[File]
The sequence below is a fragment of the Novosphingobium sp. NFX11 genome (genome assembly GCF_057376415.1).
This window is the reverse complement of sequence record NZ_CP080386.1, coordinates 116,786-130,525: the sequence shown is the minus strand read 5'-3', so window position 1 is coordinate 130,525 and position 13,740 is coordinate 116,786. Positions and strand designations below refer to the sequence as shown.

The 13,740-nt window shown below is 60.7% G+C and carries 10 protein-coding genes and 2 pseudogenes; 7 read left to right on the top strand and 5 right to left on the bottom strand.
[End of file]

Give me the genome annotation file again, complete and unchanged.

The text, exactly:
The sequence below is a fragment of the Novosphingobium sp. NFX11 genome (genome assembly GCF_057376415.1).
This window is the reverse complement of sequence record NZ_CP080386.1, coordinates 116,786-130,525: the sequence shown is the minus strand read 5'-3', so window position 1 is coordinate 130,525 and position 13,740 is coordinate 116,786. Positions and strand designations below refer to the sequence as shown.

The 13,740-nt window shown below is 60.7% G+C and carries 10 protein-coding genes and 2 pseudogenes; 7 read left to right on the top strand and 5 right to left on the bottom strand.